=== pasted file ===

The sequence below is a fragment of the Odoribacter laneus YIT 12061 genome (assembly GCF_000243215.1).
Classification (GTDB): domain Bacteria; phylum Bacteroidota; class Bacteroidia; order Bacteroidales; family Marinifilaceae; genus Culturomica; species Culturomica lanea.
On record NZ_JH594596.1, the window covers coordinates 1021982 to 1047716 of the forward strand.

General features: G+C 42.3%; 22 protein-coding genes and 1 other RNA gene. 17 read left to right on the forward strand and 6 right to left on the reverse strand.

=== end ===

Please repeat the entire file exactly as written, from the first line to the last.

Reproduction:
The sequence below is a fragment of the Odoribacter laneus YIT 12061 genome (assembly GCF_000243215.1).
Classification (GTDB): domain Bacteria; phylum Bacteroidota; class Bacteroidia; order Bacteroidales; family Marinifilaceae; genus Culturomica; species Culturomica lanea.
On record NZ_JH594596.1, the window covers coordinates 1021982 to 1047716 of the forward strand.

General features: G+C 42.3%; 22 protein-coding genes and 1 other RNA gene. 17 read left to right on the forward strand and 6 right to left on the reverse strand.